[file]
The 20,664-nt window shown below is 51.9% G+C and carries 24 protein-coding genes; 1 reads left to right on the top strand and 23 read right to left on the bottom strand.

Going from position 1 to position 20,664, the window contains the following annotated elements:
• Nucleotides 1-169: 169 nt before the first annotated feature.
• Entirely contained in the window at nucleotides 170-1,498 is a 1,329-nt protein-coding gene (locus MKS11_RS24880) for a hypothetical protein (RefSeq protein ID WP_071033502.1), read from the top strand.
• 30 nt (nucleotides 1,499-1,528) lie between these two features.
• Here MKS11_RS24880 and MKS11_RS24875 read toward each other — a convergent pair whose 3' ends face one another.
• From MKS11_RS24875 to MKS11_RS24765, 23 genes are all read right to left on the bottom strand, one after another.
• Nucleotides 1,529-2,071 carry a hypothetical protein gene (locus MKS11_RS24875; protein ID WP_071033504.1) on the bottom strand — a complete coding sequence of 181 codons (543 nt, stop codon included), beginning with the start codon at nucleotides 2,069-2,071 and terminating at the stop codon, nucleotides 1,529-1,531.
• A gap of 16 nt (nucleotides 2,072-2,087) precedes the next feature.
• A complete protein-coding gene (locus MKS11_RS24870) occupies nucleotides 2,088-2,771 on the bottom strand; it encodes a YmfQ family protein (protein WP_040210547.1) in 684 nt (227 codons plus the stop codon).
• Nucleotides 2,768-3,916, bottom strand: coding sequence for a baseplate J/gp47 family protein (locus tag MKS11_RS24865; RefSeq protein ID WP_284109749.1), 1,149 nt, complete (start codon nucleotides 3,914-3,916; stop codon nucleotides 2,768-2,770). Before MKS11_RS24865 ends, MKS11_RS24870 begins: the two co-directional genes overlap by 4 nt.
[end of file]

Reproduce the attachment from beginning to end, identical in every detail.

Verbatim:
The 20,664-nt window shown below is 51.9% G+C and carries 24 protein-coding genes; 1 reads left to right on the top strand and 23 read right to left on the bottom strand.

Going from position 1 to position 20,664, the window contains the following annotated elements:
• Nucleotides 1-169: 169 nt before the first annotated feature.
• Entirely contained in the window at nucleotides 170-1,498 is a 1,329-nt protein-coding gene (locus MKS11_RS24880) for a hypothetical protein (RefSeq protein ID WP_071033502.1), read from the top strand.
• 30 nt (nucleotides 1,499-1,528) lie between these two features.
• Here MKS11_RS24880 and MKS11_RS24875 read toward each other — a convergent pair whose 3' ends face one another.
• From MKS11_RS24875 to MKS11_RS24765, 23 genes are all read right to left on the bottom strand, one after another.
• Nucleotides 1,529-2,071 carry a hypothetical protein gene (locus MKS11_RS24875; protein ID WP_071033504.1) on the bottom strand — a complete coding sequence of 181 codons (543 nt, stop codon included), beginning with the start codon at nucleotides 2,069-2,071 and terminating at the stop codon, nucleotides 1,529-1,531.
• A gap of 16 nt (nucleotides 2,072-2,087) precedes the next feature.
• A complete protein-coding gene (locus MKS11_RS24870) occupies nucleotides 2,088-2,771 on the bottom strand; it encodes a YmfQ family protein (protein WP_040210547.1) in 684 nt (227 codons plus the stop codon).
• Nucleotides 2,768-3,916, bottom strand: coding sequence for a baseplate J/gp47 family protein (locus tag MKS11_RS24865; RefSeq protein ID WP_284109749.1), 1,149 nt, complete (start codon nucleotides 3,914-3,916; stop codon nucleotides 2,768-2,770). Before MKS11_RS24865 ends, MKS11_RS24870 begins: the two co-directional genes overlap by 4 nt.